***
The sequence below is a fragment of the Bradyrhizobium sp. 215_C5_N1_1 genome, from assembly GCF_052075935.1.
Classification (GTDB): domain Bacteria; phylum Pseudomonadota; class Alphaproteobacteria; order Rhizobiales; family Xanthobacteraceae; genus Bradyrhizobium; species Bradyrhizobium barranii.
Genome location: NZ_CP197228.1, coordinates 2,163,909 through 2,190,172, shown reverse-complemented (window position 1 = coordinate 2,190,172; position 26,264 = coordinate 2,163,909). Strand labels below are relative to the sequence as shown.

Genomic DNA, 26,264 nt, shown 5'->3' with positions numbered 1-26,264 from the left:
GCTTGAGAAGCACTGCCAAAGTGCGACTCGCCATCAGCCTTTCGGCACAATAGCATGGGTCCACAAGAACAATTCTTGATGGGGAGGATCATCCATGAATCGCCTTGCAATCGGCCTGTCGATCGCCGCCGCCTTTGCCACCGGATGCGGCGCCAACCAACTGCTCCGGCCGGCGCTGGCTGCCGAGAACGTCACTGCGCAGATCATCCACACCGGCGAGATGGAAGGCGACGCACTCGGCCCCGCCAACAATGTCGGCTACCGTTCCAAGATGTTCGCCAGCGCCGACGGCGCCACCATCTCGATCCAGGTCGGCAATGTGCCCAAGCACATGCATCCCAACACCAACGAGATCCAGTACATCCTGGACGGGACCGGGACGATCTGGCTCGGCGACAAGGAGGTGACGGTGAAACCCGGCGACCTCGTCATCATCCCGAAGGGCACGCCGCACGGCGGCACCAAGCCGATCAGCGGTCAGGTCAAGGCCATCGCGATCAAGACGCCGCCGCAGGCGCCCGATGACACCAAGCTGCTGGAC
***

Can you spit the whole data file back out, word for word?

The sequence below is a fragment of the Bradyrhizobium sp. 215_C5_N1_1 genome, from assembly GCF_052075935.1.
Classification (GTDB): domain Bacteria; phylum Pseudomonadota; class Alphaproteobacteria; order Rhizobiales; family Xanthobacteraceae; genus Bradyrhizobium; species Bradyrhizobium barranii.
Genome location: NZ_CP197228.1, coordinates 2,163,909 through 2,190,172, shown reverse-complemented (window position 1 = coordinate 2,190,172; position 26,264 = coordinate 2,163,909). Strand labels below are relative to the sequence as shown.

Genomic DNA, 26,264 nt, shown 5'->3' with positions numbered 1-26,264 from the left:
GCTTGAGAAGCACTGCCAAAGTGCGACTCGCCATCAGCCTTTCGGCACAATAGCATGGGTCCACAAGAACAATTCTTGATGGGGAGGATCATCCATGAATCGCCTTGCAATCGGCCTGTCGATCGCCGCCGCCTTTGCCACCGGATGCGGCGCCAACCAACTGCTCCGGCCGGCGCTGGCTGCCGAGAACGTCACTGCGCAGATCATCCACACCGGCGAGATGGAAGGCGACGCACTCGGCCCCGCCAACAATGTCGGCTACCGTTCCAAGATGTTCGCCAGCGCCGACGGCGCCACCATCTCGATCCAGGTCGGCAATGTGCCCAAGCACATGCATCCCAACACCAACGAGATCCAGTACATCCTGGACGGGACCGGGACGATCTGGCTCGGCGACAAGGAGGTGACGGTGAAACCCGGCGACCTCGTCATCATCCCGAAGGGCACGCCGCACGGCGGCACCAAGCCGATCAGCGGTCAGGTCAAGGCCATCGCGATCAAGACGCCGCCGCAGGCGCCCGATGACACCAAGCTGCTGGAC